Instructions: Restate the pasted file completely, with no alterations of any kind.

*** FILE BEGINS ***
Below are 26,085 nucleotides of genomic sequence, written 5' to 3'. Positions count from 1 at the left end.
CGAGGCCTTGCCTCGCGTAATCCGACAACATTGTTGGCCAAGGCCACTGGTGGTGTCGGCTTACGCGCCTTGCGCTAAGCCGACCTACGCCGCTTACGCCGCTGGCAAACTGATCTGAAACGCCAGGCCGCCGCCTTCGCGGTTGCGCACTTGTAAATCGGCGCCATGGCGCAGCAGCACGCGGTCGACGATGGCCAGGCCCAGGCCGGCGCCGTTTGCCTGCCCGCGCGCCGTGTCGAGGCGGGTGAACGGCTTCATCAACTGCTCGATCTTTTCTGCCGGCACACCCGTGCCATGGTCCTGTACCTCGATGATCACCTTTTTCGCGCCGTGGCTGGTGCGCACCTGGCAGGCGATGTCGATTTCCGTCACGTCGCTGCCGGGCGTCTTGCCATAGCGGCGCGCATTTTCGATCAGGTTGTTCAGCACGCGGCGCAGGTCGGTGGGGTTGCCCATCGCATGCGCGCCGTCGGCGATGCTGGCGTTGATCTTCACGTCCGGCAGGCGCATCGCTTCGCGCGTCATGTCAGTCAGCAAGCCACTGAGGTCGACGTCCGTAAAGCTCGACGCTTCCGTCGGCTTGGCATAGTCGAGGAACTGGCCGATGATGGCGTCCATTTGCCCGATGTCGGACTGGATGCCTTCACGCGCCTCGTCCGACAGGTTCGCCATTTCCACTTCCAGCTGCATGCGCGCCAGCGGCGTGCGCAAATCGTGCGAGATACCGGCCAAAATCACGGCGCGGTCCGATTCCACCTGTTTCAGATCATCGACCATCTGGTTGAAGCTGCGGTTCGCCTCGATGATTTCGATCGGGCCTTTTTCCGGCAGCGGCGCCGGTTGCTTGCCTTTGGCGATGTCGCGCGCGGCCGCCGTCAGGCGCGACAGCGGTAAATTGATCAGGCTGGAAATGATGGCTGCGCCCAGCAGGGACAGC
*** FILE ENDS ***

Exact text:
Below are 26,085 nucleotides of genomic sequence, written 5' to 3'. Positions count from 1 at the left end.
CGAGGCCTTGCCTCGCGTAATCCGACAACATTGTTGGCCAAGGCCACTGGTGGTGTCGGCTTACGCGCCTTGCGCTAAGCCGACCTACGCCGCTTACGCCGCTGGCAAACTGATCTGAAACGCCAGGCCGCCGCCTTCGCGGTTGCGCACTTGTAAATCGGCGCCATGGCGCAGCAGCACGCGGTCGACGATGGCCAGGCCCAGGCCGGCGCCGTTTGCCTGCCCGCGCGCCGTGTCGAGGCGGGTGAACGGCTTCATCAACTGCTCGATCTTTTCTGCCGGCACACCCGTGCCATGGTCCTGTACCTCGATGATCACCTTTTTCGCGCCGTGGCTGGTGCGCACCTGGCAGGCGATGTCGATTTCCGTCACGTCGCTGCCGGGCGTCTTGCCATAGCGGCGCGCATTTTCGATCAGGTTGTTCAGCACGCGGCGCAGGTCGGTGGGGTTGCCCATCGCATGCGCGCCGTCGGCGATGCTGGCGTTGATCTTCACGTCCGGCAGGCGCATCGCTTCGCGCGTCATGTCAGTCAGCAAGCCACTGAGGTCGACGTCCGTAAAGCTCGACGCTTCCGTCGGCTTGGCATAGTCGAGGAACTGGCCGATGATGGCGTCCATTTGCCCGATGTCGGACTGGATGCCTTCACGCGCCTCGTCCGACAGGTTCGCCATTTCCACTTCCAGCTGCATGCGCGCCAGCGGCGTGCGCAAATCGTGCGAGATACCGGCCAAAATCACGGCGCGGTCCGATTCCACCTGTTTCAGATCATCGACCATCTGGTTGAAGCTGCGGTTCGCCTCGATGATTTCGATCGGGCCTTTTTCCGGCAGCGGCGCCGGTTGCTTGCCTTTGGCGATGTCGCGCGCGGCCGCCGTCAGGCGCGACAGCGGTAAATTGATCAGGCTGGAAATGATGGCTGCGCCCAGCAGGGACAGC